This month is necessary to give Thando perspective on the manuscript, so that he can rewrite with a fresh enthusiasm. With Google and Facebook chat as his tools, he does a lot of fact-checking and runs new ideas or phrases past some friends; this is how he gets to his second draft. This second draft is sent to two friends, who “punch holes [in it] and send back a haemorrhaging manuscript”. Thando then patches it up, using the friends’ feedback, and sends it to the publisher. Now, the waiting begins- time to draw on some of that patience.

I would imagine it is quite agonising waiting to hear from someone about whether the thing you’ve dedicated almost a year of your life to is any good, so it is understandable that during this time Thando doubts himself and is “exceedingly foul-tempered”. When the publisher finally gets back to Thando, and the manuscript has been accepted, it goes through some more editing.
More editing? At this point, it seems like writing a book requires a lack of ego, in addition to patience. Having to rework an idea based on so many people’s feedback can only be done by a person who is not above criticism and doesn’t take things too personally. Unimportance went through seven edits. 

The publishing process reaches an exciting peak two years after the initial idea, when the publisher will “secretly” send Thando a copy of the book. For days after this, he can be seen smiling to himself: “publishing a book is an exercise in patience, and it is worth all of it”. That sounds like something a new mother would say after a difficult pregnancy and hours in labour. It puts the hackneyed phrase ‘no pain, no gain’ into perspective.
So what is this seven times edited, two year-long project about? The complete novel, Unimportance, will be available this April. Its main character is Zizi, a candidate in the ongoing SRC elections, who is experiencing a slight crisis of conscience. Zizi is realising that standing as a representative of the student body could demand more of himself than he is willing (or able) to give.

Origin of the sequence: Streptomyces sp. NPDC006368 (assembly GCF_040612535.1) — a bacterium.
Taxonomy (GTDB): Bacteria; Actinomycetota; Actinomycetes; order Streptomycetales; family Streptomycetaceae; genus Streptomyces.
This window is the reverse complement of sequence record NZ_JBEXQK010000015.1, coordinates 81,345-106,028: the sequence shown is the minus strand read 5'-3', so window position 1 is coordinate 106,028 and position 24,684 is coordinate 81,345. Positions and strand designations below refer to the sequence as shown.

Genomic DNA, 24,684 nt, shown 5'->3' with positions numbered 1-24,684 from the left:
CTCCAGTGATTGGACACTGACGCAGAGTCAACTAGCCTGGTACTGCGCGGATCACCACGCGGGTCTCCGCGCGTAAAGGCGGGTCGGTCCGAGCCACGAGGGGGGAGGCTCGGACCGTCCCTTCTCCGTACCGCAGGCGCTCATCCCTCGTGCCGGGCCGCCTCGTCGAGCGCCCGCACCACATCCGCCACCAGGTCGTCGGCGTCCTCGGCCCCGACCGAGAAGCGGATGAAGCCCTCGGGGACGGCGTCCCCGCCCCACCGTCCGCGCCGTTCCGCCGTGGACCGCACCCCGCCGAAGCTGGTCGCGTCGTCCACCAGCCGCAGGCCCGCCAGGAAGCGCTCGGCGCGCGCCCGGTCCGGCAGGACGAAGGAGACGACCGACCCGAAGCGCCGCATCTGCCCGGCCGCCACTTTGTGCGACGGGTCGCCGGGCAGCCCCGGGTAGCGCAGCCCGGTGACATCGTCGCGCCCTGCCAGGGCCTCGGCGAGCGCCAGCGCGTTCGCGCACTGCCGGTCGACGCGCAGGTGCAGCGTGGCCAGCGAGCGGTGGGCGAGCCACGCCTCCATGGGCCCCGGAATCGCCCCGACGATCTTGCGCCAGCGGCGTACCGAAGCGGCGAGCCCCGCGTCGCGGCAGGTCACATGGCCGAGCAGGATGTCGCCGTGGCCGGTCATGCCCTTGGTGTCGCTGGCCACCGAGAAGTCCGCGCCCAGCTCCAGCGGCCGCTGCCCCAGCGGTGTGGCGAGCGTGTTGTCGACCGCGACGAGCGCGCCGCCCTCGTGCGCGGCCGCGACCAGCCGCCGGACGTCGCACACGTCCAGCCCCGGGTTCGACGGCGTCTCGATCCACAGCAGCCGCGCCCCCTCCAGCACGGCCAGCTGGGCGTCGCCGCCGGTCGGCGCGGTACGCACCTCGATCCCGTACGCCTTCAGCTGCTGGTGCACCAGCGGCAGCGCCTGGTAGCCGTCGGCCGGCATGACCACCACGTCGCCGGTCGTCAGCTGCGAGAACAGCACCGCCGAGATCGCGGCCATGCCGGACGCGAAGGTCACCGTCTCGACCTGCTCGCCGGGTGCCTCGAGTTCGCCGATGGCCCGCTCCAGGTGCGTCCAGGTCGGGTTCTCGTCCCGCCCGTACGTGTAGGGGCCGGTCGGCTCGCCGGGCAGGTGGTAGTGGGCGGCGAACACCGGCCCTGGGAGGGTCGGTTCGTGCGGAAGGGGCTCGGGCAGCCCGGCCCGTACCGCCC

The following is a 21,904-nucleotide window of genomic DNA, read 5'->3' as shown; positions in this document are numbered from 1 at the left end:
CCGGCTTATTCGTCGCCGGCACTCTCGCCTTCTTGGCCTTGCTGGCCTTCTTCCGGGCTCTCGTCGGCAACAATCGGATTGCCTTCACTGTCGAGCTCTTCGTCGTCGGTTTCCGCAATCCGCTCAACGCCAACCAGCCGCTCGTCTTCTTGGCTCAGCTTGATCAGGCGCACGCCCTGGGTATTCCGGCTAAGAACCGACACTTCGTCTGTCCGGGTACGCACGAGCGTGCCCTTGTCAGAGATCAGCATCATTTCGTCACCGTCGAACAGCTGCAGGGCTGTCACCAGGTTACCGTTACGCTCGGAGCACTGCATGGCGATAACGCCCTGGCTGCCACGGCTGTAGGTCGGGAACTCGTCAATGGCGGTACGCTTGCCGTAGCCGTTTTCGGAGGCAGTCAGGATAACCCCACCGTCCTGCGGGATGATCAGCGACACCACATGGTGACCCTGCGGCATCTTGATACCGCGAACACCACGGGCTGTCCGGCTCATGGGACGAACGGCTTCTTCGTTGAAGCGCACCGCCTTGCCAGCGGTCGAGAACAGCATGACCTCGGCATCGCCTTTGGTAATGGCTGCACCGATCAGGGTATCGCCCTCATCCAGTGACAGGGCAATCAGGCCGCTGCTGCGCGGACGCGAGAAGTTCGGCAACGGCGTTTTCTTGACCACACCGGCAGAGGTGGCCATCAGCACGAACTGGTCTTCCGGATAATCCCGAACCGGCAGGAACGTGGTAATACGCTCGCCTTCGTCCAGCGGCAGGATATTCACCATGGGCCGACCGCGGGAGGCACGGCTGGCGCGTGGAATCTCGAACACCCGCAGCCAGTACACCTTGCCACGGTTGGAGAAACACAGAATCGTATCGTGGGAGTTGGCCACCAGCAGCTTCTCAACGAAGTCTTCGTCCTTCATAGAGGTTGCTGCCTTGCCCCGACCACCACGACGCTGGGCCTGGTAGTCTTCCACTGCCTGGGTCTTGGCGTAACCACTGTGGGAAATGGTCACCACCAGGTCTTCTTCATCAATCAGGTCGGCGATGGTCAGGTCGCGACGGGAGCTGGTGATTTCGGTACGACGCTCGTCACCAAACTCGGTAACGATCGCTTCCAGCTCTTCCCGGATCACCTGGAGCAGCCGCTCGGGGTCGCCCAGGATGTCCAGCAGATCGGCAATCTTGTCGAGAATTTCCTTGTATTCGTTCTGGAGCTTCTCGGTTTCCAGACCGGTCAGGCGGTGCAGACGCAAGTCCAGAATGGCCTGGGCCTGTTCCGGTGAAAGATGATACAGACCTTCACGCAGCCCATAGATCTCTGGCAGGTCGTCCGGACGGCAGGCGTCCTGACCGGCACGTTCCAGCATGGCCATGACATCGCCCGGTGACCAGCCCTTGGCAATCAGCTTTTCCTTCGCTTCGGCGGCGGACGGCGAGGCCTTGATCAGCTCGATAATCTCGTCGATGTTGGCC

When asked if the book will be about student politics, Thando says it is “a portrait of the life of a student politician, in which politics is only the wrapper around the piece of candy that is Zizi’s life: “once you unwrap the candy, you’ll hardly remember there was even a wrapper to begin with”. So it’s not about student politics, and it’s not really about sweets either: it’s about Zizi and his life as a university student.
Those who love to associate a writer’s work with their personal life will be glad to know that Thando was once an SRC member himself. This was when he realised that in politics (student and national) a lot of people were in it for themselves, and “were not in private what they appeared to be in public”. Unimportance draws on this time in Thando’s life, and he says in hindsight he thinks it was inevitable that he would betray his comrades. But then no one ever wrote any type of expose on anything they were still deeply a part of, did they? Not a very good one, at least.

One of the things that stayed with me after reading A Man Who Is not A Man almost completely in one sitting was the way in which the main character, Lumkile, was a whole person. He had thoughts and feelings about the world he was living in, and he was articulating them in a unique way, engaging the reader; he was relatable. Of this, Thando says when he writes he does not merely create characters, but he becomes them. This gives the story authenticity, and allows the reader to become “an active witness, rather than a passive spectator”.

With Unimportance, Thando says he is presenting readers with another one of these characters that he inhibited, and giving them “the stuff [that] campus memoirs are made of”. That is a bold claim, and along with the fact that the book will “take a few jibes at UCT”, promises that Unimportance will be a novel that students all over will want to pick up and read.